In order to succeed a great business idea needs a great business model. So what do we mean when we say “business model” and what does a Business Model Canvas look like?
A business model is nine building blocks that fit together to provide the working foundation of how your business will create product, identify customer segments, deliver that product to various types of customers and generate revenue. Your business model also identifies the key resources, activities, partnerships and costs that are related to product creation and delivery. A business model as a story that explains how your enterprise will create, deliver and capture value. You can use this story to explain your plan to investors, lenders, potential partners or your father-in-law.
A Business Model Canvas is a system for creating a snapshot of how these nine business building blocks fit together that allows you to easily examine different business models and choose the right one for you and your business. It allows you to communicate your business plan in a more concise way than a typical business plan and is easily reworked when you discover that your first (or second or third) idea has a fatal flaw. Teams at Startup Weekend will use the Business Model Canvas to communicate their ideas to one another throughout the weekend and create the business model they will be presenting on Sunday afternoon.
The Business Model Canvas allows you to:
Even if customers love your value propositions (the solution you are providing for their problem), you could fail if your business model is not scalable or financially sustainable. If you don’t have reliable channels to reach your customers or if your infrastructure collapses when your business grows, a good idea can flop. Working through the many possibilities as part of constructing your Business Model Canvas allows you to consider all the segments required to build a successful and sustainable business.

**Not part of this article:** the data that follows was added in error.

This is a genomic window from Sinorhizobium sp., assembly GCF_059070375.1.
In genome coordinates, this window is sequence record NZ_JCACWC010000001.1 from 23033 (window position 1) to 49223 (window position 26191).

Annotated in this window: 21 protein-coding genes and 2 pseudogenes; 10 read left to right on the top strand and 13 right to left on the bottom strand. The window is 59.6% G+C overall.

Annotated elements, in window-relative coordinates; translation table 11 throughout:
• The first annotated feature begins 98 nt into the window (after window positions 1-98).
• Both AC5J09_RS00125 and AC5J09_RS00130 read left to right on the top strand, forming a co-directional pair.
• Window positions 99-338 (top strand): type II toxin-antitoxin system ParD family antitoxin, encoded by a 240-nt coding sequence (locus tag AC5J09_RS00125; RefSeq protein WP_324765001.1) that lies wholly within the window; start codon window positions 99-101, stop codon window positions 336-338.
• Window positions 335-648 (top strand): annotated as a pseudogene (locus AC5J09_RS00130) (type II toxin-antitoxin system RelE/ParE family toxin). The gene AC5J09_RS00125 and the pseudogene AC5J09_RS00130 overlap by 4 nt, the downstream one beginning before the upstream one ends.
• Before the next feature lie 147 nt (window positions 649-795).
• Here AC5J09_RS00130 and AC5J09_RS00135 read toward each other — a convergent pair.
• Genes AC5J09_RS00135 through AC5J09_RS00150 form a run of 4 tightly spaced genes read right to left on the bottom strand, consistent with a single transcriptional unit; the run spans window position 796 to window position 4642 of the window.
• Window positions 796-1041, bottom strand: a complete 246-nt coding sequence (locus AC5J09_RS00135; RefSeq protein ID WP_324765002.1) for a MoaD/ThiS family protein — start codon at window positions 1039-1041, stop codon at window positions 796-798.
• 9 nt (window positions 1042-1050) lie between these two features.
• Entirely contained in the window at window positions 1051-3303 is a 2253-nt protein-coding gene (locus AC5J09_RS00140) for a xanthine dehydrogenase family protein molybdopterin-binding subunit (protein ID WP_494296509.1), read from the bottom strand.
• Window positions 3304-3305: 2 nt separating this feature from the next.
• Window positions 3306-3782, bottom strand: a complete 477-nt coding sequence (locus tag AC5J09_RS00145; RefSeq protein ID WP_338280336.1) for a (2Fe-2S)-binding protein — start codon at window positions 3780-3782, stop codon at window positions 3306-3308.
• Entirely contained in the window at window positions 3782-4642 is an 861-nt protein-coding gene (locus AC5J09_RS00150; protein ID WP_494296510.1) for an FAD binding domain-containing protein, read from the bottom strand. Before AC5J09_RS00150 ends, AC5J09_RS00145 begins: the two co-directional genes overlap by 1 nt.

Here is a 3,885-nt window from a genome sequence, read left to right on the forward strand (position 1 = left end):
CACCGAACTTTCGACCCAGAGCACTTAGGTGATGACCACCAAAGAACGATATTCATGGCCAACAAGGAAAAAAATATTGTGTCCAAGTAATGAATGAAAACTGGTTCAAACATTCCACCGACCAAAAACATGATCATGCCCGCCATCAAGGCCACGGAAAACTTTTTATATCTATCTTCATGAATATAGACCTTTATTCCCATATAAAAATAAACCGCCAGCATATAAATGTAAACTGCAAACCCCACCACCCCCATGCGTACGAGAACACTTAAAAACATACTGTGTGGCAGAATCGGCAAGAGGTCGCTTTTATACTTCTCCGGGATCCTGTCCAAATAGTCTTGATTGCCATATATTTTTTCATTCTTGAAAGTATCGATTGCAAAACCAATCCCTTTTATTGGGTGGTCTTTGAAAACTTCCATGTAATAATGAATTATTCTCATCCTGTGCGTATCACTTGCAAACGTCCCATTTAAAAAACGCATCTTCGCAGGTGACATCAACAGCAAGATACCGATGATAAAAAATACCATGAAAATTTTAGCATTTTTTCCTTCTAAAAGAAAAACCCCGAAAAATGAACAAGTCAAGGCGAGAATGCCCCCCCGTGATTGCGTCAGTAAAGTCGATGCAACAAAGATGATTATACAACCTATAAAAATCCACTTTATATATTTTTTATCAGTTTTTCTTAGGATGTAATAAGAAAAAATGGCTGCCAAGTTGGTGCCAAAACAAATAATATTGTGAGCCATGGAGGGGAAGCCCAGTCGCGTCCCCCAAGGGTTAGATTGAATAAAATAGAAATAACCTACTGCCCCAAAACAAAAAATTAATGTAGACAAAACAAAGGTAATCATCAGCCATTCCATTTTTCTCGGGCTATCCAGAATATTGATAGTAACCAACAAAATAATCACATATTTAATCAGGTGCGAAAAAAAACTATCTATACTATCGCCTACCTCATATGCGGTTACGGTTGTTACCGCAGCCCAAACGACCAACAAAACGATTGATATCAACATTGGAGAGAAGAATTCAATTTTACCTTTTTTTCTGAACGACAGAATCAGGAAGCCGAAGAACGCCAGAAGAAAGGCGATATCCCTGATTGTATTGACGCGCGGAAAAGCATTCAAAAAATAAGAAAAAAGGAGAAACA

A Business Model Canvas is blueprint for making money. But just like blueprints for building a home, no one model fits all. Business models are widely varied. Sometimes using an unusual business model to deliver a well-known product or service can disrupt the market enough to create a space for your business. Consider the business models of Allegiant Airlines or Keurig coffee machines. A little closer to home we can compare and contrast different business models for print media. Amazon provides a great example of one type of very disruptive business model, while your local main street bookstore provides a different one altogether.
To learn more about the wide variety of business models before Startup Weekend and how to use the Business Model Canvas to map your new business (or identify new opportunities for your existing business), join one of our FREE classes at Montana West Economic Development this September. We encourage anyone who is planning to participate in Startup Weekend Glacier to attend, but the class is open to anyone in the community. Join us for a light lunch Wednesday, September 30th 12:00-1:30 at 44 2nd Avenue West, Kalispell. RSVP to Kim@DoBusinessInMontana.com.